Several factors influenced our team’s decision to offer the PAWS Your Stress Therapy Dog program in a virtual environment. To start, we recognized the stress the pandemic was having on individuals’ lives. Globally, people were also reporting an increased sense of isolation and loneliness as a consequence of physical distancing and lock down measures [21
]. At the same time, we learned that the Carleton University [23
] therapy dog program was broadcasting live on Instagram. This aligned with the adaptation of university classes and other services to an online format at USask and elsewhere. We also observed a social media content trend focussed on the comfort that companion animals were providing to humans during these unprecedented times, including increased adoptions from animal shelters [24
]. We knew as well that our handler teams were missing the opportunities to contribute to the community through their volunteer efforts, and that putting the planned expansion of the PAWS Your Stress program on hold was a disappointment to segments of the USask community. Finally, we considered that our entire community was experiencing the pandemic in an era of online communication.
Fortunately, the lead member of our team, Colleen Dell, also had some online therapy dog visiting experiences to draw upon. She has been managing an active therapy dog Facebook community of approximately 2000 followers for the past 7 years (@AnnaBelleSubiesAdventures). She is also the co-lead with Dr. Darlene Chalmers on a prison Canine Assisted Learning program, started in 2016, where bi-monthly video conference visits with participants take place following the in-person component of the program. Facilitating a virtual connection with therapy dogs was not entirely new to the team.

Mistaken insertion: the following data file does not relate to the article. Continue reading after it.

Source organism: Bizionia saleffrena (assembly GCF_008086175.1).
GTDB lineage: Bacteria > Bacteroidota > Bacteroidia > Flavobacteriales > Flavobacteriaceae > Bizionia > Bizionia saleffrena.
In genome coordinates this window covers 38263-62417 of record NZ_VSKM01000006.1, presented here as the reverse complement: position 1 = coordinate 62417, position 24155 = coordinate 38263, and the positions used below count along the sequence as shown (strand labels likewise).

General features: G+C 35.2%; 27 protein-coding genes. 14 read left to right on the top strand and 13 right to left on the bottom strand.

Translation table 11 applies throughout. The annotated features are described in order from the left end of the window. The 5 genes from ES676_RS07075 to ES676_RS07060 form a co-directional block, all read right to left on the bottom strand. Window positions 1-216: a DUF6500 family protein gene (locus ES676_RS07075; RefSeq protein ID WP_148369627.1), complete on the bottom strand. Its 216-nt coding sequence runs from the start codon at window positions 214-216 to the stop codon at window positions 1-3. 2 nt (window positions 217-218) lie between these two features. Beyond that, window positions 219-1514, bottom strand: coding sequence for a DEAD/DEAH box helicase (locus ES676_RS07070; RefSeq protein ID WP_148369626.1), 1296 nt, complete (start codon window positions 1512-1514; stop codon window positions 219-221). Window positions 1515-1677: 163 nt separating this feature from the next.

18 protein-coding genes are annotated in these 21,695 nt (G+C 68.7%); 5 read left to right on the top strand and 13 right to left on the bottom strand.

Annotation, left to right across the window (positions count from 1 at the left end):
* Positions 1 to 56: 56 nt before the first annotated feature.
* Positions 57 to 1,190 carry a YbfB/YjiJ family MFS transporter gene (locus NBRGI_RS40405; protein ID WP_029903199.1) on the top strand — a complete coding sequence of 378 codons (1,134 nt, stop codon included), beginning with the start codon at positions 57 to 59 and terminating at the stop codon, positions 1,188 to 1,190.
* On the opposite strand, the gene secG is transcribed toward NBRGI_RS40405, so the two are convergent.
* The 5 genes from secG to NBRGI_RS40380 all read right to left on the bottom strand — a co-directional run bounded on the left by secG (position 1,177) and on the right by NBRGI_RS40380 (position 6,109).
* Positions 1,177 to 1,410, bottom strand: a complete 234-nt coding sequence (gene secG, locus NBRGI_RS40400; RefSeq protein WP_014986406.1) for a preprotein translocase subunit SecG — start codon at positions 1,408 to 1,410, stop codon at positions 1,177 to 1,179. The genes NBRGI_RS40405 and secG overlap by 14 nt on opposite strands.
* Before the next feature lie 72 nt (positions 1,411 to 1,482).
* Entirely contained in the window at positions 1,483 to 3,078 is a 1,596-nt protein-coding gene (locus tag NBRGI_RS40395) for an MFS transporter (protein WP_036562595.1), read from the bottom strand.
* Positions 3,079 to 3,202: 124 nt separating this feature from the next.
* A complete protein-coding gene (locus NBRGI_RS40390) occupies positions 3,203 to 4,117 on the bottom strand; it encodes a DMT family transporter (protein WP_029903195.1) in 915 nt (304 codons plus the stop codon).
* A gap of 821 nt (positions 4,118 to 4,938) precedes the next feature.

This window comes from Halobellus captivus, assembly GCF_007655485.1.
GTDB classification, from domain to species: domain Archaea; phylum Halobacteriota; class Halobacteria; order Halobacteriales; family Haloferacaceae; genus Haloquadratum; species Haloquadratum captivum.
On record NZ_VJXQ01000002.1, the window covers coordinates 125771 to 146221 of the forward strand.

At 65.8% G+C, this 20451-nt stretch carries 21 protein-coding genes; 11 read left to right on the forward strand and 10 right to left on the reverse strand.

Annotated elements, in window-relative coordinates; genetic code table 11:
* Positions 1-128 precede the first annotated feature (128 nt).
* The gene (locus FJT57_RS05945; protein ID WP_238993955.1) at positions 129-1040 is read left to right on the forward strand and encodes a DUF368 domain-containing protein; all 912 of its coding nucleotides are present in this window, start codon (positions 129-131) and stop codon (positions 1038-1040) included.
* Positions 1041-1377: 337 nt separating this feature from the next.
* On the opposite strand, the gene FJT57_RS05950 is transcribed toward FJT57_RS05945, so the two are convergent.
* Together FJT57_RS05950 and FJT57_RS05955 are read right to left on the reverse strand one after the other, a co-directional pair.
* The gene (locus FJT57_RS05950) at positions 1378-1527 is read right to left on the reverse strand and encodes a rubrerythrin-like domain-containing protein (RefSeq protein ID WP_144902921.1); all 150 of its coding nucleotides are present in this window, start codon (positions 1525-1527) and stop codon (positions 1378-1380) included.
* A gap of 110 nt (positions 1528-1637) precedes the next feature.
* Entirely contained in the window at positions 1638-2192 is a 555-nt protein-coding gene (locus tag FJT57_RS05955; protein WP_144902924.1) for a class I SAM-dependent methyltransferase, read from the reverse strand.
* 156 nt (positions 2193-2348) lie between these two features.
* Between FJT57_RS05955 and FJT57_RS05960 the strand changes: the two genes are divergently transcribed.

2.1. PAWS Your Stress Online Program
Our team began transitioning its in-person program to an online format by developing a website (www.therapydogs.ca
accessed on 22 March 2021) to serve as a central hub to collate our varied online activities, posting social media content, as well as sharing information about scheduled activities. We also expanded our existing and adopted new social media platforms, including Facebook and Facebook Live (@PawsYourStress), Instagram (PawsYourStress), Twitter (PawsStress), Flipgrid (https://flipgrid.com/therapydogs
accessed on 22 March 2021) and YouTube (https://www.youtube.com/channel/UCktTwbHipNjEReDp9IahWhQ/videos
accessed on 22 March 2021). We intentionally chose online platforms that could store our program content to ensure we were participant centered; that is, meeting individuals where they are at, so they can view the content at their convenience. At all times, participants were encouraged to post questions and offer feedback. For this reason, Facebook and Instagram were specifically focussed on during the transition as we had an existing account with some followers to build upon. Facebook and Instagram were also experienced as popular social media on the university campus by our team and our program partner, Peer Health.
The recordings were cross-promoted on popular Facebook pages, including St. John Ambulance SK (7.2k followers), USask Peer Health (1k followers), and Colleen Dell’s Anna-Belle and Subie’s Adventures (2k followers) with hashtags (e.g., #OnlineTherapyDogs). Several of our therapy dog handlers cross-promoted our program on their Instagram, Twitter and Facebook accounts, and all team members and participants were encouraged to share the posts on their personal social media platforms. We also promoted the therapy dogs via internal USask communications. Efforts were also dedicated to advertising the visits to Saskatchewanians and other university therapy dog programs in Canada, including using paid Facebook advertisements, emails to social networks, press releases, and news articles (e.g., Saskatoon Star Phoenix, CTV Saskatoon) and which were picked up by various groups (e.g., Saskatchewan Health Authority, Yahoo News).
Our live and pre-recorded videos featured the therapy dogs and handlers engaging in various activities they regularly engaged in and linked these activities to an evidence-based pandemic-specific mental health self-care tip, such as going for a walk. Additional activities that the dogs and handlers engaged in ranged from a healthy food taste test between a therapy dog in training and a therapy dog, training with a Canadian Kennel Club recognized trainer, grooming for a dog show, taking photos outdoors, and a dog skin care tutorial. Rarely, if ever, were the dogs asked to engage in activities they were not already familiar with.